[r6rs-discuss] Now, where were we?
lord at emf.net
Sun Feb 22 17:43:32 EST 2009
On Sun, 2009-02-22 at 13:14 -0800, Brian Harvey wrote:
> How can any Lisper feel that the REPL is just an
> afterthought? In retrospect I think this is the technical issue that
> /should have been/ the metaphor for the future direction.
I think it became not the metaphor in no small
part because of an overarching sense of civility.
Many of us each tend to be heavily invested in
one but not the other of batch vs. interactive
interpretations and that "oh, the compiler
guys are taking over" meme is out there. So, it's
harder to talk about that one, at this juncture,
without dragging it down into imputations about
one another's motives, etc.
> But the one
> about case sensitivity comes from the same roots, maybe. It's about
> whether a concern for sharing code with someone far away (not necessarily
> far away from some English-speaking country, just far away from oneself,
> I hasten to add, lest this be read as Anglocentric) outweighs the freedom
> to write in one's own vernacular.
For some of us it's about "what's elegant". For others,
it's about "what's unicode want". For others its about
"what about my sunk costs based on earlier revisions".
For others its about the politics of a potential international
technocracy that transcends the Westphalian state system
It's some mix of stuff like that.
> Perhaps this is childish. Indeed, that was my own reaction to Steven Levy's
> book _Hackers_, in which he talks about "the hacker ethic"; I argued that
> raising Stu Nelson's destruction of Russell Noftsker's screwdriver to a
> matter of principle was absurd, even though I liked Stu and hated Russell.
> I thought Levy should have said that the AI Lab hackers (among whom I was
> a very minor light) had an attitude appropriate to the young, whereas
> Noftsker was almost a parodic exaggeration of a grownup. (I am now 59
> going on 17. :-)
I had to look that one up.
It should have been easier to fix Nelson, back then.
Fake a thing where there appears to him to be an
emergency calling for said screwdriver, for which
someone who is a fast runner is dispatched, only to
return shouting and waving around the damn "Used Up"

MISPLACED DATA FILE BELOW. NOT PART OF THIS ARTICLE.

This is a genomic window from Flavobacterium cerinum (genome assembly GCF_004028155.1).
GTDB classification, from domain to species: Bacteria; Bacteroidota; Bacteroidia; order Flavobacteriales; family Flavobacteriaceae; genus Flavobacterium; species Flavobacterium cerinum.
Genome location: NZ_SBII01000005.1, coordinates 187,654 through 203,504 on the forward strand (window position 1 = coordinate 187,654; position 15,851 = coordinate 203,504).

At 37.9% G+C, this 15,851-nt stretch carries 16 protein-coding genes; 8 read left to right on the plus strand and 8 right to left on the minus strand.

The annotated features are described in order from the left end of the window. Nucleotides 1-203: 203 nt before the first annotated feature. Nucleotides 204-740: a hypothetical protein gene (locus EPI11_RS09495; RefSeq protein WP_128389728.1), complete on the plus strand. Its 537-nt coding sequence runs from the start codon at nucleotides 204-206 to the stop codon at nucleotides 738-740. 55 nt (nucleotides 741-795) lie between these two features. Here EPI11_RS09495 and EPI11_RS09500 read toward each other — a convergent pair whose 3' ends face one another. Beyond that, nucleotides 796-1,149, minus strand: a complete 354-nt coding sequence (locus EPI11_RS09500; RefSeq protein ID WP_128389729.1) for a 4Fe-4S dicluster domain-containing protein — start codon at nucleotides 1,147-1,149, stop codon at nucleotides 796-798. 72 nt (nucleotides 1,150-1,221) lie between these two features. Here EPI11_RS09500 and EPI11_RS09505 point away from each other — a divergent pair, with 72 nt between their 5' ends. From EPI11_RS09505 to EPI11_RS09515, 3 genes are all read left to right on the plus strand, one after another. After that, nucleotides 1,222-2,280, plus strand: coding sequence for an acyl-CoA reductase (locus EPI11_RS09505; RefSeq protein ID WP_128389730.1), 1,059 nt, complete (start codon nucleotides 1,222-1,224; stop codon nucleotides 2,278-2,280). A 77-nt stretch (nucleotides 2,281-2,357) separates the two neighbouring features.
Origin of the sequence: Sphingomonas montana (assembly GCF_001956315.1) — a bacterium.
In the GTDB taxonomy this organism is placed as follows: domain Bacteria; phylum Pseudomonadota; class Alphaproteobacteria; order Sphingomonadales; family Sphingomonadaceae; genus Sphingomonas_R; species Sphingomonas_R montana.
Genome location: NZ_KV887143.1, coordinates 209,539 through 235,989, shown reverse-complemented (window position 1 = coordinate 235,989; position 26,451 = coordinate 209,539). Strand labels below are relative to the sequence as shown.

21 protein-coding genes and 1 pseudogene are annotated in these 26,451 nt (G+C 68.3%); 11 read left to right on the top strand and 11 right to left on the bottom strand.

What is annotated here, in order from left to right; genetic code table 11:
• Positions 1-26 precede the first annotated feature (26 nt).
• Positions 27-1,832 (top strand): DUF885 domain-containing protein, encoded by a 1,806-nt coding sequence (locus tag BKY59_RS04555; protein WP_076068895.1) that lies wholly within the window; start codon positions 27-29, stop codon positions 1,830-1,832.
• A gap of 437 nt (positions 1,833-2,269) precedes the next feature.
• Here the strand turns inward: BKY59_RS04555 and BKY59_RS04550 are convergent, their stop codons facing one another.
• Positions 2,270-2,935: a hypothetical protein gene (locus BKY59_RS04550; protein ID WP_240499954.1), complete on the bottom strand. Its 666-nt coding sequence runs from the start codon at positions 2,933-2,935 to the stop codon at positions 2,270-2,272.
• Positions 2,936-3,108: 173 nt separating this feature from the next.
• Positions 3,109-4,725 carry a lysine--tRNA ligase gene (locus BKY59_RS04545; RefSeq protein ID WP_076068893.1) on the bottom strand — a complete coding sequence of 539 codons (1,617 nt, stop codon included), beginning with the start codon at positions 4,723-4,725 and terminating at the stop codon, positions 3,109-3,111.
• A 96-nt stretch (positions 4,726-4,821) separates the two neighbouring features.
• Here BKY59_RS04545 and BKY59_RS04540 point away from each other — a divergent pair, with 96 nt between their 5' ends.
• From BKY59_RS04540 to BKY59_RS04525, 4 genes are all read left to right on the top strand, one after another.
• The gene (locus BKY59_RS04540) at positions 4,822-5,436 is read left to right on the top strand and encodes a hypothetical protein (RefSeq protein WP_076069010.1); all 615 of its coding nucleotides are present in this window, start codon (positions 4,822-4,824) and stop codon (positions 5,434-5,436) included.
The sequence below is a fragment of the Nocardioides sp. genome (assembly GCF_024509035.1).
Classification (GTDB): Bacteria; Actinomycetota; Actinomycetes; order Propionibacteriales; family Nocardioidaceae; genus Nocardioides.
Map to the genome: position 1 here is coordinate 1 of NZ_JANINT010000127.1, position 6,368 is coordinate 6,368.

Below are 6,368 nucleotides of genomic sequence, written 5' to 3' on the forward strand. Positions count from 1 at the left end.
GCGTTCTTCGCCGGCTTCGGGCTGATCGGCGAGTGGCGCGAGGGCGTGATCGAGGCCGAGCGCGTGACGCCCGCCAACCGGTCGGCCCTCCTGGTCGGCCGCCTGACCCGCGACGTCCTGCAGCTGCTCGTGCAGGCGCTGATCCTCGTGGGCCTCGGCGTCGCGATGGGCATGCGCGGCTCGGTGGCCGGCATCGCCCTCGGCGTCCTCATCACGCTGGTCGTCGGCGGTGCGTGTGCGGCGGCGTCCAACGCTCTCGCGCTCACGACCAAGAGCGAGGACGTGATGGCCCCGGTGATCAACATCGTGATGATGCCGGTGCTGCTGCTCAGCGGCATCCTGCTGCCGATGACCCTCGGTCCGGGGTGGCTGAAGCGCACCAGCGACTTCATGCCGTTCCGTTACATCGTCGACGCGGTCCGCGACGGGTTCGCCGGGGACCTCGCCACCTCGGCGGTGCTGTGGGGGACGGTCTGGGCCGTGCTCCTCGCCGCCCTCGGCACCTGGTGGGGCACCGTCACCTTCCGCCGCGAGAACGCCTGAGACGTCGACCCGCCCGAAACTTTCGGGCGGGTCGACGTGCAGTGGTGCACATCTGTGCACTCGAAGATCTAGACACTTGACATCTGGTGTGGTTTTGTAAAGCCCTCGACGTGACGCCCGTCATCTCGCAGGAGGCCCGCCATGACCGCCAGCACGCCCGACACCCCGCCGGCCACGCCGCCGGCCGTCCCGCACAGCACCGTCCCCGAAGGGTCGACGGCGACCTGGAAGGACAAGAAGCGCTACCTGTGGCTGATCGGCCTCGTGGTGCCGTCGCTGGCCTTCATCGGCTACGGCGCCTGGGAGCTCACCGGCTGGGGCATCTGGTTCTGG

For something at that level - I think if Nelson wound up
crying a little bit the correction might not have
gone too far - so long as all the responsible types
doing it were very, very confident that it was a tear
or two genuine recognition and regret rather than
tears of self-hatred or fear.
> But, you know, despite the aging of the baby boom, there are still a lot of
> adolescents, and they need a programming language, too. It shouldn't have
Yes, well... tomorrow is another day.
> So, maybe I'm all wet, but this is what I think. R6 represents the final
> victory of Russ over Stu, and I still think Stu and his gang contributed
> more to the world -- including the fact that Sussman and Steele were more
> like Stu than like Russ in their stance toward the world.
I like the analogy other than it gives Stu a little too
much benefit of the doubt. Per the account in the book -
whatever was actually real - Stu had a missed opportunity
to bridge the cultures there. The note should have said
"Sorry - bad accident / -Stu" and there should have been
an emergency-borrowed replacement there and the next day
he should have dropped down to Harvard Sq. or wherever the
nearest hardware store was and come back with a replacement.
The tools ethic of Russ ain't insane. Stu was being
all "ego" there (per the story).
Is the SC and the revised report series somebody's
screwdriver? Let's hear the case, if such is claimed.
> Sorry, this is a little incoherent, but I haven't had breakfast yet and I
> just waded through a huge accumulated mail backlog from overnight! :-)
Made sense-enough to me, I think.
> P.S. I also hear echos of Stu's voice in SICP, and of Russ's in HtDP,
> and I suspect that's relevant to the Future of Scheme also.
The stuff largely missnig from Levy is the intimacies
between the industrial-military-security complex and
the lab and that campus (and those hackers).
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